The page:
[swift-evolution] [discussion] SPI?

Mathew Huusko V mhuusko5 at gmail.com
Tue Aug 15 10:03:43 CDT 2017

It looks like a `hidden` access control has been discussed before:
Not directly related, but would serve a similar purpose.

I'm fairly sure whether it's revisiting protected, or something like
'hidden' with special imports, or getting to SPI access control, or just
getting to better modules/imports (
it's not going to happen soon, requiring a ton of debate and design that
people aren't even necessarily interested in anymore/at the moment.

But regardless, whatever solution(s) are implemented in whatever version of
Swift, the least common denominator implication will be that internal
symbols will be able to be named independently from visibility concerns
(currently I use `_privateButInternalSymbol` and
`_int_internalButPublicSymbol` for clarity out/inside of module, which

What if in the meantime, as a measure to allow stdlib and other frameworks
to lock in the symbols/SPI they *would* use with full access/visibility
control, we change
to (remove the `isStdlibModule` check) not just check for underscores, but
check for a new `@_hidden` directive?

On Tue, Aug 15, 2017 at 12:03 PM, Mathew Huusko V <mhuusko5 at gmail.com>

> Yes, sorry. First and foremost I'm referencing SPI access control as
> mentioned in https://github.com/apple/swift/blob/master/docs/
> LibraryEvolution.rst#backdating, https://github.com/apple/
> swift/blob/master/docs/AccessControlInStdlib.rst#public,
> https://github.com/apple/swift/blob/master/docs/AccessControl.rst#access-
> control, etc.
> and "used" in places like https://github.com/apple/
> swift/blob/master/stdlib/public/core/String.swift#L864
> i.e. some way to say "this symbol is public/visible, but only for relevant
> clients, like associated or extension frameworks". The value add for stdlib
> is high, as it would be able to lock down a plethora of those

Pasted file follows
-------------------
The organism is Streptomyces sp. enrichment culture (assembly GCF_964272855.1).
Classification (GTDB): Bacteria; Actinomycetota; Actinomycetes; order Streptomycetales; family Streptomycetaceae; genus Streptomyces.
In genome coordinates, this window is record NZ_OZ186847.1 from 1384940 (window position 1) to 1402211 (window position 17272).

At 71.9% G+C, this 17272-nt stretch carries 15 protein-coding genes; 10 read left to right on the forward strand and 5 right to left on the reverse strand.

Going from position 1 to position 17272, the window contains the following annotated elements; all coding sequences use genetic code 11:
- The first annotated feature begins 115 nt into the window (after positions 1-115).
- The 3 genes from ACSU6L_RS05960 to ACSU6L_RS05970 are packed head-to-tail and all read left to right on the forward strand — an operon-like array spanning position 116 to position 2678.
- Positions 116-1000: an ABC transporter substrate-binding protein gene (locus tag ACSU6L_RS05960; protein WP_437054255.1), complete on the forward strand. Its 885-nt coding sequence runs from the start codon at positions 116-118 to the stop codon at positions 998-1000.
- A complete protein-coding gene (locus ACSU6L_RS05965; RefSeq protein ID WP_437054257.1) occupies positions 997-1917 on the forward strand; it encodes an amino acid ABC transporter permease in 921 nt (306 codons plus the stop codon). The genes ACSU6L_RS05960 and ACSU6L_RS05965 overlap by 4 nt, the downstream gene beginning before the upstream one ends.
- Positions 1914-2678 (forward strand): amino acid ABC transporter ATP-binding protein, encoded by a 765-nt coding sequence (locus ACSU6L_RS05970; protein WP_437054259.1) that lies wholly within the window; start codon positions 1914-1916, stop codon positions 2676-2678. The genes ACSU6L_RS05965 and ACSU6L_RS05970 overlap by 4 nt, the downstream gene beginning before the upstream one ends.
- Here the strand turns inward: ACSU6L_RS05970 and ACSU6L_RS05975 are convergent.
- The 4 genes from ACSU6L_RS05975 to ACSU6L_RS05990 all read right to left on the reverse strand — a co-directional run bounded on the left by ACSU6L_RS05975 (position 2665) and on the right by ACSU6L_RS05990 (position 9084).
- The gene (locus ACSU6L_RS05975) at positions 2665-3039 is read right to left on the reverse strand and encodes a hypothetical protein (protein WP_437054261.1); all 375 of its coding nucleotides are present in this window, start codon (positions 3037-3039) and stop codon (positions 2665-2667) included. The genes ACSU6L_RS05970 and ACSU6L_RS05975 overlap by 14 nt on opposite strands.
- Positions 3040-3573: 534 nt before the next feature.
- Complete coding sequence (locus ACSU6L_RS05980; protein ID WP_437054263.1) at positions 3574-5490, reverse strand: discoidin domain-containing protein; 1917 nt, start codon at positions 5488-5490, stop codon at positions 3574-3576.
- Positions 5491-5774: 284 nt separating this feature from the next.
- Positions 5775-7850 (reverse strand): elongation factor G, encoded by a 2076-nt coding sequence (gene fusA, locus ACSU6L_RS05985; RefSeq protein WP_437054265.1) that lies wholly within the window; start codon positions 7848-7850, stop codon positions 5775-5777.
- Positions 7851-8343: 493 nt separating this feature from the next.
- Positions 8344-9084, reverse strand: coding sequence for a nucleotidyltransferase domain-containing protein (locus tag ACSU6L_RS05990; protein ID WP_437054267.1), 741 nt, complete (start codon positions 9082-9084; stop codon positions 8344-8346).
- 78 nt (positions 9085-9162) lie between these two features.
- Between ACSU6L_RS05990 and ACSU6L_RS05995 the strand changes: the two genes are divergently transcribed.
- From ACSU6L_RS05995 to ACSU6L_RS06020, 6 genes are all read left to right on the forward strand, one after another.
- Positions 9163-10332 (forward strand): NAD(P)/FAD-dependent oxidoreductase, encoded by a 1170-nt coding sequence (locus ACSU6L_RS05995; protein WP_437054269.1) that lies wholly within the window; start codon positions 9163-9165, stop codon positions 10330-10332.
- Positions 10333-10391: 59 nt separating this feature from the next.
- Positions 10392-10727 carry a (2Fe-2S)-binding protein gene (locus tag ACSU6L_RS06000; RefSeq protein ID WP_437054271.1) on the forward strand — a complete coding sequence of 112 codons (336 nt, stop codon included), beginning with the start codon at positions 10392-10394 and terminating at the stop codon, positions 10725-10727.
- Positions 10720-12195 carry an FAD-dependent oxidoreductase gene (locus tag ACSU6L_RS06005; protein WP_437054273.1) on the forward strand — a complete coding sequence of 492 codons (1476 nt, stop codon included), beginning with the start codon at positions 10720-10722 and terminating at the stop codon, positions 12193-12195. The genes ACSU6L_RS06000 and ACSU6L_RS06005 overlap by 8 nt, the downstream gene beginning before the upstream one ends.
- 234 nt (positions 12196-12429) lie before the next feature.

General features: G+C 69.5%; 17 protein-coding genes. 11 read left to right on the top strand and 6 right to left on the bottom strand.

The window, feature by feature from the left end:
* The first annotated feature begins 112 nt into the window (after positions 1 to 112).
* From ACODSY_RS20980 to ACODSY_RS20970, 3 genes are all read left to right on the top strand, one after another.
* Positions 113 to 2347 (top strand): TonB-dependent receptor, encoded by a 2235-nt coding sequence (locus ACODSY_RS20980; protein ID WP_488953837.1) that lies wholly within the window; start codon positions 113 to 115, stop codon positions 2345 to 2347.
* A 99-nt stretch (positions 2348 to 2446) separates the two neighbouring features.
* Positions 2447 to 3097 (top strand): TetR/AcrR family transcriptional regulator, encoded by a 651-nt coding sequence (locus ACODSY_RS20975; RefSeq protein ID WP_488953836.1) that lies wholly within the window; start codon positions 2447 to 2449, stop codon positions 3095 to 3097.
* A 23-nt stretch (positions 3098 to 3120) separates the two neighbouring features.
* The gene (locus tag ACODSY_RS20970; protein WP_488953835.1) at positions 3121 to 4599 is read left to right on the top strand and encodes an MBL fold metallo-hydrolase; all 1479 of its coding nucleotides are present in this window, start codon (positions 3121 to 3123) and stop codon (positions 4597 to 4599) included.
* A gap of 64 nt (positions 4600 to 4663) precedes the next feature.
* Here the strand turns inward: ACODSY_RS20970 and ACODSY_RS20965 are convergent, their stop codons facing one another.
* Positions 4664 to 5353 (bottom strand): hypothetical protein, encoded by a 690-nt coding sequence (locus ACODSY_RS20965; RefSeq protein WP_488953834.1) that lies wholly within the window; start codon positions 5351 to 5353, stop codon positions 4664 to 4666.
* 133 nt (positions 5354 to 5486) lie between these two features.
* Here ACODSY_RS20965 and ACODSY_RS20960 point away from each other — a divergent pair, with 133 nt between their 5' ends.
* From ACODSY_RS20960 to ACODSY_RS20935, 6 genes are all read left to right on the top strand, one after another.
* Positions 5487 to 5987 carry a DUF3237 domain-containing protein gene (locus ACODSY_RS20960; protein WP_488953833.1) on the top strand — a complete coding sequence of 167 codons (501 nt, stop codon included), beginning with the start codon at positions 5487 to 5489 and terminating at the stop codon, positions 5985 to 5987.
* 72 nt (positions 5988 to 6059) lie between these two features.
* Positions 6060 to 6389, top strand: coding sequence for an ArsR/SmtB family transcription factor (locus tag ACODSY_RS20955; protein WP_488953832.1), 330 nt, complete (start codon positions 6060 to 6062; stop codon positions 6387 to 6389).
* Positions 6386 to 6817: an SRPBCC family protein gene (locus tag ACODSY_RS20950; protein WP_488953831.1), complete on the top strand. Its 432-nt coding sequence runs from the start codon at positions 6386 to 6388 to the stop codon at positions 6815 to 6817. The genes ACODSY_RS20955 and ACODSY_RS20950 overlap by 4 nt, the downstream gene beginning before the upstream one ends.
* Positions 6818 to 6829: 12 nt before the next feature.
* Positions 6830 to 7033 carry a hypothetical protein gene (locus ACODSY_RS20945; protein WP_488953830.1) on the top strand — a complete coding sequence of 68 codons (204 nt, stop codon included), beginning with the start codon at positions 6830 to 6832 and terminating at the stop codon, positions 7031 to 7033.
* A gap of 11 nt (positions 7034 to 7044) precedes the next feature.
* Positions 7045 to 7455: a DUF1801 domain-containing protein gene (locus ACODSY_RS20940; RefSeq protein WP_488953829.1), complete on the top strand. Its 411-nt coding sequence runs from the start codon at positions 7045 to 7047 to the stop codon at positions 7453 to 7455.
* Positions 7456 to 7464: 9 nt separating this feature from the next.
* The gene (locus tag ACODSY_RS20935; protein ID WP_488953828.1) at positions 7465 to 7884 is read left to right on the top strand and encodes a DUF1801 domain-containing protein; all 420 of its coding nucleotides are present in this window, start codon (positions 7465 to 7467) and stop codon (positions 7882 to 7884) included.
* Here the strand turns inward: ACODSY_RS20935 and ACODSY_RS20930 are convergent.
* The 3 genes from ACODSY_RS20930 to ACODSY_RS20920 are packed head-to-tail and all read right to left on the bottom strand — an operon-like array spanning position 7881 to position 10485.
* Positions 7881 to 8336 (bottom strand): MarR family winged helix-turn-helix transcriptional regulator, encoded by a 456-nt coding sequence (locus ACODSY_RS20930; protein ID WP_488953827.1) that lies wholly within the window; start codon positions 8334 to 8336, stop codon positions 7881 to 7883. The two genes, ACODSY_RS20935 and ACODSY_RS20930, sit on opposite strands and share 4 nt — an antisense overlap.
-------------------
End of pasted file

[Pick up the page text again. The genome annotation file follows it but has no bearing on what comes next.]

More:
> public-but-underscored symbols. Personally I don't need strong access
> control as much as just lightly enforced visibility control (Obj-C never
> had real access control, everything was accessible dynamically with enough
> effort, but fine grained visibility via headers was extremely
> valuable/important to API design), but I imagine if this is going to be
> tackled at all, bringing it all the way is appropriate.
> In my mind there would be two cases to cover:
> 1) Restricting SPI to a known client. `public(client: Foundation)` on a
> type or member would only make it accessible to Foundation.
> 2) Restricting SPI to clients interested in that SPI space. `public(SPI:
> StringImpl)` on a type/member would only make it visible to clients/files
> that explicitly `import SomeModule(SPI: StringImpl)` vs. apps casually
> importing SomeModule or clients interested in ArrayImpl SPI.
> On Tue, Aug 15, 2017 at 5:24 AM, Félix Cloutier <felixcloutier at icloud.com>
> wrote:
>> Could you clarify? What do you hope to achieve beyond access/visibility
>> control?
>> > Le 14 août 2017 à 07:19, Mathew Huusko V via swift-evolution <
>> swift-evolution at swift.org> a écrit :
>> >
>> > Curious if SPI access/visibility control has been discussed/planned? I
>> know the standard access control debate is long past, but this still seams
>> rather important, especially for stdlib (and would presumably have ABI
>> implications) and other large frameworks.
>> > _______________________________________________
>> > swift-evolution mailing list
>> > swift-evolution at swift.org
>> > https://lists.swift.org/mailman/listinfo/swift-evolution
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